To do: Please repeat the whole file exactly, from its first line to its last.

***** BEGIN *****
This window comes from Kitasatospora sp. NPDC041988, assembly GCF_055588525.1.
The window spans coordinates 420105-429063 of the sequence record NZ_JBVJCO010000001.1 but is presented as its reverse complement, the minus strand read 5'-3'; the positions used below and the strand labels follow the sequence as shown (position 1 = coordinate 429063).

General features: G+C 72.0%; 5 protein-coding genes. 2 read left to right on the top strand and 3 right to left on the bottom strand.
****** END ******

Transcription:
This window comes from Kitasatospora sp. NPDC041988, assembly GCF_055588525.1.
The window spans coordinates 420105-429063 of the sequence record NZ_JBVJCO010000001.1 but is presented as its reverse complement, the minus strand read 5'-3'; the positions used below and the strand labels follow the sequence as shown (position 1 = coordinate 429063).

General features: G+C 72.0%; 5 protein-coding genes. 2 read left to right on the top strand and 3 right to left on the bottom strand.